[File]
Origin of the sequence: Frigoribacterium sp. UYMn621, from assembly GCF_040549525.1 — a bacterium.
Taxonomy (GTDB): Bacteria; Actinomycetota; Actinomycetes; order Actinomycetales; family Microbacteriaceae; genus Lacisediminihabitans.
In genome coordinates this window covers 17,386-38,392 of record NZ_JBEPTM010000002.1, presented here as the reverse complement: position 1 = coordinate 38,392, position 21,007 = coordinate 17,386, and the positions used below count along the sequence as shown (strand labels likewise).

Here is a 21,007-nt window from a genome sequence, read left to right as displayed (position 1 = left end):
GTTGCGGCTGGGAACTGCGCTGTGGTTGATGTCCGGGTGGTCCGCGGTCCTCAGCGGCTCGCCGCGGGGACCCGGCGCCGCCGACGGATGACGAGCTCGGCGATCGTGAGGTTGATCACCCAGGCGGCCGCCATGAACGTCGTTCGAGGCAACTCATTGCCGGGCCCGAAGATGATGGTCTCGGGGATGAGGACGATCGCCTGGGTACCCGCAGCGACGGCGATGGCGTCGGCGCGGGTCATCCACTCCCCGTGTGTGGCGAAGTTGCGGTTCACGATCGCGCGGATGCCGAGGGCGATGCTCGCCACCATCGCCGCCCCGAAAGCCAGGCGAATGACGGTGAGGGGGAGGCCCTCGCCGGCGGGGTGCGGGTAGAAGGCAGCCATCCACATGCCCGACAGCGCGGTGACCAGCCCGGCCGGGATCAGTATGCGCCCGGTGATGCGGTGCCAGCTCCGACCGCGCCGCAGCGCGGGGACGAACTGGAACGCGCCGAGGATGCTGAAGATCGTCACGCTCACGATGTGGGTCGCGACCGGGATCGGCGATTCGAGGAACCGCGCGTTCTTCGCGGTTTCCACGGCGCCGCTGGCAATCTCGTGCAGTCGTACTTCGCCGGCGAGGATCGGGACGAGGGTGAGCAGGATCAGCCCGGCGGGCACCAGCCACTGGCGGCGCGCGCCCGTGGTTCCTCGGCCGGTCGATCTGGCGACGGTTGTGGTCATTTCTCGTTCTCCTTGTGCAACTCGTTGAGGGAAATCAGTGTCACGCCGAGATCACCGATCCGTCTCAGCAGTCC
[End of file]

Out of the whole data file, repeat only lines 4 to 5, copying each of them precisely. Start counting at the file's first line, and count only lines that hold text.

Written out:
Here is a 21,007-nt window from a genome sequence, read left to right as displayed (position 1 = left end):
GTTGCGGCTGGGAACTGCGCTGTGGTTGATGTCCGGGTGGTCCGCGGTCCTCAGCGGCTCGCCGCGGGGACCCGGCGCCGCCGACGGATGACGAGCTCGGCGATCGTGAGGTTGATCACCCAGGCGGCCGCCATGAACGTCGTTCGAGGCAACTCATTGCCGGGCCCGAAGATGATGGTCTCGGGGATGAGGACGATCGCCTGGGTACCCGCAGCGACGGCGATGGCGTCGGCGCGGGTCATCCACTCCCCGTGTGTGGCGAAGTTGCGGTTCACGATCGCGCGGATGCCGAGGGCGATGCTCGCCACCATCGCCGCCCCGAAAGCCAGGCGAATGACGGTGAGGGGGAGGCCCTCGCCGGCGGGGTGCGGGTAGAAGGCAGCCATCCACATGCCCGACAGCGCGGTGACCAGCCCGGCCGGGATCAGTATGCGCCCGGTGATGCGGTGCCAGCTCCGACCGCGCCGCAGCGCGGGGACGAACTGGAACGCGCCGAGGATGCTGAAGATCGTCACGCTCACGATGTGGGTCGCGACCGGGATCGGCGATTCGAGGAACCGCGCGTTCTTCGCGGTTTCCACGGCGCCGCTGGCAATCTCGTGCAGTCGTACTTCGCCGGCGAGGATCGGGACGAGGGTGAGCAGGATCAGCCCGGCGGGCACCAGCCACTGGCGGCGCGCGCCCGTGGTTCCTCGGCCGGTCGATCTGGCGACGGTTGTGGTCATTTCTCGTTCTCCTTGTGCAACTCGTTGAGGGAAATCAGTGTCACGCCGAGATCACCGATCCGTCTCAGCAGTCC